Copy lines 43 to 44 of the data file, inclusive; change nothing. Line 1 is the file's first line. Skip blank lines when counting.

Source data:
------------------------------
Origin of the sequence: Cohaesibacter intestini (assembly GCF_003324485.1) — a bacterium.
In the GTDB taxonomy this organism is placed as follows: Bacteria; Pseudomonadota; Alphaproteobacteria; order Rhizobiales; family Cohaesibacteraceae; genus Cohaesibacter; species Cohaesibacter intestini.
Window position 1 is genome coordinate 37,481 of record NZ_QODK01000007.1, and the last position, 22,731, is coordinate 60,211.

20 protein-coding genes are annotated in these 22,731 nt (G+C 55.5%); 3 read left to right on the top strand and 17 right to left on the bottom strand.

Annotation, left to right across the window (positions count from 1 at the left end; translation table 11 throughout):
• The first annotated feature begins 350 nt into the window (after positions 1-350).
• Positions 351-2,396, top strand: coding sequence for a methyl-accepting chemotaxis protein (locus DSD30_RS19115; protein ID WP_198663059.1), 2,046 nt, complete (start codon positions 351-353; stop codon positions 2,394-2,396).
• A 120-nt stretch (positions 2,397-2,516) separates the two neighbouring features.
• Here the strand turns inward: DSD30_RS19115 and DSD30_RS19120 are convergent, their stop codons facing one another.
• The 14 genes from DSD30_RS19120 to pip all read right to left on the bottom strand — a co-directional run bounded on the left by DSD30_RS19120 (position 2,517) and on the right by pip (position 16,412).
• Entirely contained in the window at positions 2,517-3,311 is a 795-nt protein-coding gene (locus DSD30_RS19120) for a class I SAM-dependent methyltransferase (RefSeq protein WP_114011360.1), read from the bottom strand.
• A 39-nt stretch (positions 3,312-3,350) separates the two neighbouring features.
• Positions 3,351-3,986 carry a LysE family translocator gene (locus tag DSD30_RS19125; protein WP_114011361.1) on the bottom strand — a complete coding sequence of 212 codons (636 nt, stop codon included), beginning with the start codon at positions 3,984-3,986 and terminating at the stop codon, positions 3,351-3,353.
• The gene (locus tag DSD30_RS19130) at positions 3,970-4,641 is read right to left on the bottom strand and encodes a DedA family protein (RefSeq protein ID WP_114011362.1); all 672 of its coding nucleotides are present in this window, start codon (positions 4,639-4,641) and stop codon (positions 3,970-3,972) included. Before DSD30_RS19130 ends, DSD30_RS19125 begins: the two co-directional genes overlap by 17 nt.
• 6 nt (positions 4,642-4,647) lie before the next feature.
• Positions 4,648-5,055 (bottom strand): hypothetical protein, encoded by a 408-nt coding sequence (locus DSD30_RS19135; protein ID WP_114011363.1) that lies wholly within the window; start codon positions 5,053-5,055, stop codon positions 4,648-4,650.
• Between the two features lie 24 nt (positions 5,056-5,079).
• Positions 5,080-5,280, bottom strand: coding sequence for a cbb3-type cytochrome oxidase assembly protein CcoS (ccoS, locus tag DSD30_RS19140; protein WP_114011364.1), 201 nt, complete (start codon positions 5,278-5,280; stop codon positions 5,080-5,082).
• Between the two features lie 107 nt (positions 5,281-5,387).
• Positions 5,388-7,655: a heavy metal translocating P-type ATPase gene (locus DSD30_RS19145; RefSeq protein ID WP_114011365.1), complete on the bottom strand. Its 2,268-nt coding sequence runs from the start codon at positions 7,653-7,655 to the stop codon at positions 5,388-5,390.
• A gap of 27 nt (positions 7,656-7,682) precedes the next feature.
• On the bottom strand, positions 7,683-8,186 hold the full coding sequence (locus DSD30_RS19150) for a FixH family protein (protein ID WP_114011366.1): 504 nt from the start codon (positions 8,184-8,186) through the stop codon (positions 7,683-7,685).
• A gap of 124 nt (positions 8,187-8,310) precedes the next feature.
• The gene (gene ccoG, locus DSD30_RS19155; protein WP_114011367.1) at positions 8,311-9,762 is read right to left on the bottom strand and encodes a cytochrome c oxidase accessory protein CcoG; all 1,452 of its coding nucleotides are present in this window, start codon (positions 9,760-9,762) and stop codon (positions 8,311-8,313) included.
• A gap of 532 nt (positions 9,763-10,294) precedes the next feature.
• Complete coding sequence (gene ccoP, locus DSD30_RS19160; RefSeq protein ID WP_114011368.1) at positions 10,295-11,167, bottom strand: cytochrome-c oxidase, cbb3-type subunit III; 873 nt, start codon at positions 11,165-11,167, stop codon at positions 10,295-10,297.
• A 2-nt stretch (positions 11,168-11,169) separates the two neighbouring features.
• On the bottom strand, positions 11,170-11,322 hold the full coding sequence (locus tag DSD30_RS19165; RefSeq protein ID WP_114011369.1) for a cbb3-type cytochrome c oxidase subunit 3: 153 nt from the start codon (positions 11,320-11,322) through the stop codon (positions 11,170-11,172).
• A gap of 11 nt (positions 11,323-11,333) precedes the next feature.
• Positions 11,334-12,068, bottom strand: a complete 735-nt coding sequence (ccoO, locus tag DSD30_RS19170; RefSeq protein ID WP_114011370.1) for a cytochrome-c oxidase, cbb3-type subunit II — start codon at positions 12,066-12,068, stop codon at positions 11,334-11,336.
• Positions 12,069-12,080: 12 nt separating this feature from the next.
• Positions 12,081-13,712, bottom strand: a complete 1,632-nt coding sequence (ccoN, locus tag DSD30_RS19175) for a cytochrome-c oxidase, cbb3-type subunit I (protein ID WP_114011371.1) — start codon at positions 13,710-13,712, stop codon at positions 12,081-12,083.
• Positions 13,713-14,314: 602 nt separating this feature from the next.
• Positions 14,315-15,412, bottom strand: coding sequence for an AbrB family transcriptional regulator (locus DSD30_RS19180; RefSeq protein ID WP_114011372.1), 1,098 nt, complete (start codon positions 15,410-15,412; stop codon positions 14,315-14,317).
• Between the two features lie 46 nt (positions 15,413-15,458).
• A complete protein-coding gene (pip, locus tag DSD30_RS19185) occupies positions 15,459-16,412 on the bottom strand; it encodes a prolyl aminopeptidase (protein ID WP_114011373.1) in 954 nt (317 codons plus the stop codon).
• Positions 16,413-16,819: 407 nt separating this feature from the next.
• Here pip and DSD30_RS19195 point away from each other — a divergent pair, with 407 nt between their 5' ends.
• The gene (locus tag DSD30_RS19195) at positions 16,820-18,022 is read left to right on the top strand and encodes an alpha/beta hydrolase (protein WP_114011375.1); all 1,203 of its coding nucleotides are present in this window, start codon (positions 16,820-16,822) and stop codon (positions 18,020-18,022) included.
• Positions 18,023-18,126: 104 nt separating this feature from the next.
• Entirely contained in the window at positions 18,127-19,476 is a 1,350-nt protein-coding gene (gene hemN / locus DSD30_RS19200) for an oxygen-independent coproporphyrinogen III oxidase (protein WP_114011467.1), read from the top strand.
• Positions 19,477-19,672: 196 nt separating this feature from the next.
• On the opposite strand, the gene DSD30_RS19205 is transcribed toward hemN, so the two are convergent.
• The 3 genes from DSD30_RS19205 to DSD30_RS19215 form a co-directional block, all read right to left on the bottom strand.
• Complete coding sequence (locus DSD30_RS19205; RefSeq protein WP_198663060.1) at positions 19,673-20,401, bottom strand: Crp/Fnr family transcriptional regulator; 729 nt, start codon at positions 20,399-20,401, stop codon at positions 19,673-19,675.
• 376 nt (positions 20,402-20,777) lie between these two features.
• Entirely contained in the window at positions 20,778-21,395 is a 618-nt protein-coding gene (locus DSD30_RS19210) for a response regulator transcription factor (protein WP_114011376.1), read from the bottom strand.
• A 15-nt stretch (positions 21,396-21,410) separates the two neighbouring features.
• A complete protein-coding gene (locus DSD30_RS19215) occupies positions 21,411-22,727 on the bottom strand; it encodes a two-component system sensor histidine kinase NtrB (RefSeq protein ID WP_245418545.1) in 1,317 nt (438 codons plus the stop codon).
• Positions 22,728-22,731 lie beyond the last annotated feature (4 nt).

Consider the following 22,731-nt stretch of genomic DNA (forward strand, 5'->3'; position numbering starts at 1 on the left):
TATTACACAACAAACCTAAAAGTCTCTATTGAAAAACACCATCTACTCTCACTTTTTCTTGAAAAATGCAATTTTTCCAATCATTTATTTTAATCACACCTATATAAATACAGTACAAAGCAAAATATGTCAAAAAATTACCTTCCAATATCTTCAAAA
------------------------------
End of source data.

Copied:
• On the opposite strand, the gene DSD30_RS19205 is transcribed toward hemN, so the two are convergent.
• The 3 genes from DSD30_RS19205 to DSD30_RS19215 form a co-directional block, all read right to left on the bottom strand.